mon 22/07/2024

After Life, National Theatre review - thanks for the memories | reviews, news & interviews

After Life, National Theatre review - thanks for the memories

After Life, National Theatre review - thanks for the memories

Intriguing, inventive play from Jack Thorne and Headlong

In limbo: Kevin McMonagle and the cast of 'After Life' Johann Persson

Limbo, in Jack Thorne’s latest play, is a room lined ceiling-high with drawers, a sort of morgue rebooted as a vast filing system.

It apparently provides comfy accommodation for the souls waiting to pass over, and its activities are run in tight bureaucratic fashion by Five (Kevin McMonagle), a crisp but likeable Scot with a nice line in candour and a squeezebox on which he plays Gershwin melodies. Balloons erupt through the floor of the National's Dorfman auditorium; cherry blossom petals (“made by three little ladies from Northampton”, the operative named Four notes) drift down from the ceiling.

What we are seeing is a sort of theatre within a theatre, a special drama unit where the memories of people who have just died are meticulously reconstructed by a team of Guides; the Guided can choose just one defining moment each to take with them into the after-life. They have a week to decide their memory, coaxed by the Guides into establishing what it is, what it looks like, why it’s important. Then the Guides stage a re-enactment. It’s hard not to spend part of the play’s 100-minute length (no interval) deciding what you would choose as a defining moment in your own life.

June Watson in 'After Life' at the National TheatreWould you be like Beatrice Killick (the estimable June Watson, pictured right), an elderly woman from Bolton who seems more concerned about the beloved cat her death has left without food and water and who only slowly reveals her moment of happiness with the love of her life? Or would your chosen moment be a tad predictable, like Jill Smart 's (Maddie Holliday), a young girl who, as young girls are wont to do, chooses a visit to Disneyland Paris as her happiest time? Operative Four (Millicent Wong), a lively, headstrong newbie in the team, nudges Jill towards a more original tableau, of lying aged three with her head in her mother’s lap, a scarf tickling her neck. (Should Jill let her story be "edited" in this way, the other Guides ask? Do our memories ever really represent the truth?) Maybe, like Obafemi Taylor (Olatunji Ayofe), a teenager who says he died too young to make wise choices, you might decide not to join in this game at all.

Hiro Mochizuki (Togo Igawa) looks like he will take Obafemi's stance too. He's a mild-mannered widower who deems his personal life and career too ordinary to be worth immortalising and struggles till the last minutes of his week’s stay to find his defining moment. If he doesn’t choose one, he will not be able to pass over and could end up staying with the team, endlessly recreating other people’s memories.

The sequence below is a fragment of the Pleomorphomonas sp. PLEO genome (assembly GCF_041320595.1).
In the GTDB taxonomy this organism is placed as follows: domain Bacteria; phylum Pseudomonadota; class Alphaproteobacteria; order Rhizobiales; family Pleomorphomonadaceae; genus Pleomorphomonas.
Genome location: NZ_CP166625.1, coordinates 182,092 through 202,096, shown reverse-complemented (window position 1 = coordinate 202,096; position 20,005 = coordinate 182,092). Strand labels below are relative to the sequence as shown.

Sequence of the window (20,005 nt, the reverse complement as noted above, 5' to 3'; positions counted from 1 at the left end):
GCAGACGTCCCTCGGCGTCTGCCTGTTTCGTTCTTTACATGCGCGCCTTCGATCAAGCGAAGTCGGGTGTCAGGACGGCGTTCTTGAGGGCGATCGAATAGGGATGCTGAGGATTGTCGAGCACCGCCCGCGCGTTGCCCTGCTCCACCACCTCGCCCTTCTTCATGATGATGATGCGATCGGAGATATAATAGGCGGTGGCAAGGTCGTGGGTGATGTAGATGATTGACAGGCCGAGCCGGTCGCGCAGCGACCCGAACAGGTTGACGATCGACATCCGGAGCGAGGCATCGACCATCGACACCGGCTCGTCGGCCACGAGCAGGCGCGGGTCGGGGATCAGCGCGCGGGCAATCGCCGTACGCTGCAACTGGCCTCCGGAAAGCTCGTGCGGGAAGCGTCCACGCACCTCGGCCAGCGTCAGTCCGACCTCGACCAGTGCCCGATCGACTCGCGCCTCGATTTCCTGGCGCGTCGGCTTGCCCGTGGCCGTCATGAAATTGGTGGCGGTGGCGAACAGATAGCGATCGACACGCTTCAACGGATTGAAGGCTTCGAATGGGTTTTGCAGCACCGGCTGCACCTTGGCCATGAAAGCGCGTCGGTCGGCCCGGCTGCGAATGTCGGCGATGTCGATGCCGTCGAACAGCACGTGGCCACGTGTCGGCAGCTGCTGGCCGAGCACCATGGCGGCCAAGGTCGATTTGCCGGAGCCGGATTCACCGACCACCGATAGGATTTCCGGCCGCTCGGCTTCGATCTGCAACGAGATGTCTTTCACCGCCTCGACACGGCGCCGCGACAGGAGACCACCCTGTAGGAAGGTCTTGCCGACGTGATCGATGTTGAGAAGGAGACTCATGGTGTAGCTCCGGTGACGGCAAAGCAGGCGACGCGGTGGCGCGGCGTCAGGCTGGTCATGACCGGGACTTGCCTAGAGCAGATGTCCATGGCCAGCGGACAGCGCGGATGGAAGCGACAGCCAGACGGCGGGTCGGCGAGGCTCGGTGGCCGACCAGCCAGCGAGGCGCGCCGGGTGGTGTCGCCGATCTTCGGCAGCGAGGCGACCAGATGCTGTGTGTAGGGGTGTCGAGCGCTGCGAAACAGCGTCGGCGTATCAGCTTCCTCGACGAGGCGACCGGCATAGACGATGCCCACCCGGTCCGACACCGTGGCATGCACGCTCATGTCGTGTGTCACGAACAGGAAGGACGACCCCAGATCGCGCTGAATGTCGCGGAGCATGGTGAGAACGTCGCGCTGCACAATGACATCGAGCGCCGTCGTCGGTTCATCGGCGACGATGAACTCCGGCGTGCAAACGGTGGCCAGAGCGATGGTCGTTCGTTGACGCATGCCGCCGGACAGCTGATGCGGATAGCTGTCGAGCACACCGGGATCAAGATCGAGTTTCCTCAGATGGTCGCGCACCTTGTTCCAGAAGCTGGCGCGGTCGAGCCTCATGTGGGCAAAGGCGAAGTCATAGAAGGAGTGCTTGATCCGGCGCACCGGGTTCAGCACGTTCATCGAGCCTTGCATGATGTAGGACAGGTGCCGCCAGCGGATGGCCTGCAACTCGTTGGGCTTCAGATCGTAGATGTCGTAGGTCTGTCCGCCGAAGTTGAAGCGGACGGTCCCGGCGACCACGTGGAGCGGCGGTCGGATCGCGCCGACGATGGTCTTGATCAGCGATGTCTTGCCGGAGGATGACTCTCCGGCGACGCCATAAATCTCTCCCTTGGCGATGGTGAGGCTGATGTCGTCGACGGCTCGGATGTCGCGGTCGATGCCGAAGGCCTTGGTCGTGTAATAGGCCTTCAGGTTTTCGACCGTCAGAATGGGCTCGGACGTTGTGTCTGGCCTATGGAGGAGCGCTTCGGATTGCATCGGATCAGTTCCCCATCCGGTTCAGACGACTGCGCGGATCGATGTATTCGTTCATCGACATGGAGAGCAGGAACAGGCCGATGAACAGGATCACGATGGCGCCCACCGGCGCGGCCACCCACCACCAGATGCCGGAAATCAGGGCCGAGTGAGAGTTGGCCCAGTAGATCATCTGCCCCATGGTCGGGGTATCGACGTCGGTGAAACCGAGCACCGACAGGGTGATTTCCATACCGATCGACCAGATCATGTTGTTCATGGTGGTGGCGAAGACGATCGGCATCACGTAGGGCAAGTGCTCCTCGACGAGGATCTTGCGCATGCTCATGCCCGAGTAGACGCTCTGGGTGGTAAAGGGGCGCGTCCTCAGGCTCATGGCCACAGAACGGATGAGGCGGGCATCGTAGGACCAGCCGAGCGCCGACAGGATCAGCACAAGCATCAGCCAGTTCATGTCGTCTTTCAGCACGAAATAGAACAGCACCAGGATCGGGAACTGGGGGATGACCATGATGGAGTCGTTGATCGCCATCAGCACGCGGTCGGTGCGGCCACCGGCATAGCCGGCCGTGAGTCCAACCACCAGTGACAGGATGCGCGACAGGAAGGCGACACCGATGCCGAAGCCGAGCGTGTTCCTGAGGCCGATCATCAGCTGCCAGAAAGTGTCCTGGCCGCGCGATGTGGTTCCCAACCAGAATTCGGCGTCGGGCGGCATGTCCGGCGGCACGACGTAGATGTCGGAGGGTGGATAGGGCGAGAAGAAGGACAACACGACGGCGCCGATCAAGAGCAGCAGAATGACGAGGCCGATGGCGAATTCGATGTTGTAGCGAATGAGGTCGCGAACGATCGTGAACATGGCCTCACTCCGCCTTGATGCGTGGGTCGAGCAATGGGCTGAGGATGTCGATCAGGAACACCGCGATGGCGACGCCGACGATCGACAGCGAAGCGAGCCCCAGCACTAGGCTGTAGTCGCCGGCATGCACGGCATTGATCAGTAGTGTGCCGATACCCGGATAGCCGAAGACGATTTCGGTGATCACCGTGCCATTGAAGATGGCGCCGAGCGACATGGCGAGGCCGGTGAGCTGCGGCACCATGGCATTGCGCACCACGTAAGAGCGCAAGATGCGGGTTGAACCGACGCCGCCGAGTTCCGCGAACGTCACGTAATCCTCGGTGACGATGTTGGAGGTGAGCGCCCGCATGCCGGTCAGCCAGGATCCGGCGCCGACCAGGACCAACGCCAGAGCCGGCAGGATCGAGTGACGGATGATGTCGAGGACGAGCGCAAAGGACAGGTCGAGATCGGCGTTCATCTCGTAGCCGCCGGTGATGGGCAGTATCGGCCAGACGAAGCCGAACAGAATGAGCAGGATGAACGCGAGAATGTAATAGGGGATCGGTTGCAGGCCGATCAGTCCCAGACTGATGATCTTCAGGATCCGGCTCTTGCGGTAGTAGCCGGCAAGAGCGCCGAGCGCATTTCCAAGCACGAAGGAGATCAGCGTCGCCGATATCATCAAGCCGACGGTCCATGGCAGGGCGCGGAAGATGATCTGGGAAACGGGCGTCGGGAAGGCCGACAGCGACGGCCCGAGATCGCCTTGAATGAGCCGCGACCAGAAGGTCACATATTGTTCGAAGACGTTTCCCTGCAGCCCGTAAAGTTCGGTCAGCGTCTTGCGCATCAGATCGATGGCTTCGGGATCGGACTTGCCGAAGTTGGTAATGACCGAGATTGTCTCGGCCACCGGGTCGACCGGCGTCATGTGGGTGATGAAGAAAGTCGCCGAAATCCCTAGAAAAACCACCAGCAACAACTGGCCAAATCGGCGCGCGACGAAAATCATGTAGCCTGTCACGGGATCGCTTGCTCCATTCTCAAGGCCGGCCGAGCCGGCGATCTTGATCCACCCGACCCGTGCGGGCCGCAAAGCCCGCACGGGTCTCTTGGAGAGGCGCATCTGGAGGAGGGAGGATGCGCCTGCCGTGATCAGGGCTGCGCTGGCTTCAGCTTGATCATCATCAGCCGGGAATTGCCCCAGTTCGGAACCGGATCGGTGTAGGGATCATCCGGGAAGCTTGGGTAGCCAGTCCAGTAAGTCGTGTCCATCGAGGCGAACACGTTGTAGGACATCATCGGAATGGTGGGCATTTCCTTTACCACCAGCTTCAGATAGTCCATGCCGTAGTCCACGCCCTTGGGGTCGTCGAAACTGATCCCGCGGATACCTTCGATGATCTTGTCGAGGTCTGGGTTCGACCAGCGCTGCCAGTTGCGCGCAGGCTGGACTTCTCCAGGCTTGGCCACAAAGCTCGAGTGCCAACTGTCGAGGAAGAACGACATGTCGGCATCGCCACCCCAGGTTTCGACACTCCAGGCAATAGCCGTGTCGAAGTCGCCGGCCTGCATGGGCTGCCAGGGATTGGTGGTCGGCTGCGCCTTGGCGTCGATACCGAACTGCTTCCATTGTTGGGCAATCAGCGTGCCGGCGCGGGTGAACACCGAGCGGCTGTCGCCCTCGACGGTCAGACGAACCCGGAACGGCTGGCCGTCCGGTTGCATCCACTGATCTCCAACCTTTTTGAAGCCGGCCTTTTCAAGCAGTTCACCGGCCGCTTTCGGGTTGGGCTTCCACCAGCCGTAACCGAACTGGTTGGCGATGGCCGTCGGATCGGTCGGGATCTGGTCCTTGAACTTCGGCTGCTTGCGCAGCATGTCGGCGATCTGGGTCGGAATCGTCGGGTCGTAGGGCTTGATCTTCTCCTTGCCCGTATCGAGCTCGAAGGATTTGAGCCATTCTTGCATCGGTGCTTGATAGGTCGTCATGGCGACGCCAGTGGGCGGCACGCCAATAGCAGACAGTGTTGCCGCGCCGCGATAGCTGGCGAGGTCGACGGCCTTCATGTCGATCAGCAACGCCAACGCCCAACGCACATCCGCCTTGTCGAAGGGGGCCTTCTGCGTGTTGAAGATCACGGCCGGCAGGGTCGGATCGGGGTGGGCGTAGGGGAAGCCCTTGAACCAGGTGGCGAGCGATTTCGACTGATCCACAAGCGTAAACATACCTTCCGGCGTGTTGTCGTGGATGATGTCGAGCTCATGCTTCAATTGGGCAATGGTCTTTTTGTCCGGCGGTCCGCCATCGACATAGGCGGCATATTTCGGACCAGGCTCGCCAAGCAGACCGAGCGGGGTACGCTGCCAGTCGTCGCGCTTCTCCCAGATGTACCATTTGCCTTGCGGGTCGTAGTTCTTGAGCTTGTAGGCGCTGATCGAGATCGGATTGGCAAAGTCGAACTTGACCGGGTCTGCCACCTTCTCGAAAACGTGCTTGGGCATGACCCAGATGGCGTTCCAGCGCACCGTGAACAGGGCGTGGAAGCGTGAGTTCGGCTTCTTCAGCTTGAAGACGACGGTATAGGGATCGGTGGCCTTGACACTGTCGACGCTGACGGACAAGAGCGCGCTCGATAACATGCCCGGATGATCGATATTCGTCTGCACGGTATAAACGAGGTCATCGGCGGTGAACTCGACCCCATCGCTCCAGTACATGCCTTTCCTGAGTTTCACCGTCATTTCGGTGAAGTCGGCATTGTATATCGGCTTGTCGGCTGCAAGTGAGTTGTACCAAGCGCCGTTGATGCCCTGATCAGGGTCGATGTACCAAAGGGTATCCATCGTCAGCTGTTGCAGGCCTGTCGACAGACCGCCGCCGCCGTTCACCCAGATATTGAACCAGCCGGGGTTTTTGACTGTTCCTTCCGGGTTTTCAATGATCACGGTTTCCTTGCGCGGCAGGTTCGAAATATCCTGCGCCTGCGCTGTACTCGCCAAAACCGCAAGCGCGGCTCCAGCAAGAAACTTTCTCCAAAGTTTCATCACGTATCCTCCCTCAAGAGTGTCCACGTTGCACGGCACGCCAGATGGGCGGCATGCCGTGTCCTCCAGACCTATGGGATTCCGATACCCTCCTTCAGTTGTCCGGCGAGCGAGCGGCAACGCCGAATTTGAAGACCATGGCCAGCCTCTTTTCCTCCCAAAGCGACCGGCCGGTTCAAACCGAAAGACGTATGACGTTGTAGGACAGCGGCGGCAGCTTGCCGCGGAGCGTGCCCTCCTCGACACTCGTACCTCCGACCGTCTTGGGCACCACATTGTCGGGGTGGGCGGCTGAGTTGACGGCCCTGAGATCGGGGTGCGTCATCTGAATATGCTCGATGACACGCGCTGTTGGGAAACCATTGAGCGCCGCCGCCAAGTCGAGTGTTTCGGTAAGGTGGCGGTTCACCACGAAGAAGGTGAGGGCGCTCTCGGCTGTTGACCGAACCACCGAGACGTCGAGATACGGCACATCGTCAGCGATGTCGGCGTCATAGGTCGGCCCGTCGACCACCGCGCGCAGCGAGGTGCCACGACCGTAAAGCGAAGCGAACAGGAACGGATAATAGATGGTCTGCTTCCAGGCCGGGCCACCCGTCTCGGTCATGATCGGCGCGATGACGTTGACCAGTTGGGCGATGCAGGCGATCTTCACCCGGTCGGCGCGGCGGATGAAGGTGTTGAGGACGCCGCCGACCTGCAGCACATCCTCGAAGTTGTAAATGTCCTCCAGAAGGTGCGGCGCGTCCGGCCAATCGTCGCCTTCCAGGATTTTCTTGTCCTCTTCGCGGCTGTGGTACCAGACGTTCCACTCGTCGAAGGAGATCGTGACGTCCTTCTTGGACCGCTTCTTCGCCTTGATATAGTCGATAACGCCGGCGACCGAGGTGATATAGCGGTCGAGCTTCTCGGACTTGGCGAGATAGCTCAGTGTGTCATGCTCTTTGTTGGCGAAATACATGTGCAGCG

Hiro’s case is being handled by Two (Luke Thallon), a super-competent team member who has been tasked with drawing out details of the old man's life. But Two becomes uncharacteristically entangled in his subject’s back story, and the two men end up helping each other, in unexpected ways. Their interaction provides the play with its core issue: how do we judge a life to have been well lived? Who does the judging? Society, or those who did the living? 

Things could have taken a sententious turn, but Thorne mostly sidesteps any icky sentiments the Guides might hand down to the Guided, with Five in particular injecting dry wit and a wordly wisdom, Four a welcome blunt realism and Two an unexpected back story of his own, leading to the “reveal” that gives the plot dramatic ballast. Or it should. Thorne’s version, for me, doesn’t quite pack the punch of the tender 1998 film by Hirokazu Kore-eda that is its source. There’s a slightly pantomime air of jollity to it, and at times its larger ideas don’t find quite the resonance they deserve. For the film – which is almost a chamber piece, typically with two characters per scene shot in tight close-up – this intensity is more easily achieved, the characters more subtly drawn. 

But the premise of the play still intrigues, and certainly entertains. Jeremy Herrin's production is delivered with Headlong’s trademark inventiveness, designed by Bunny Christie and lit by Neil Austin with impressive set pieces and coups de theatre. (I especially loved the spaceman who suddenly drifts along the back wall, like an escapee from a Robert Lepage piece.) At the end of the Guideds' allotted week, the Guides' montage of their recreated moments makes indeed for a memorable display.

How do we judge a life to have been well lived? Who does the judging?


Editor Rating: 
Average: 4 (1 vote)

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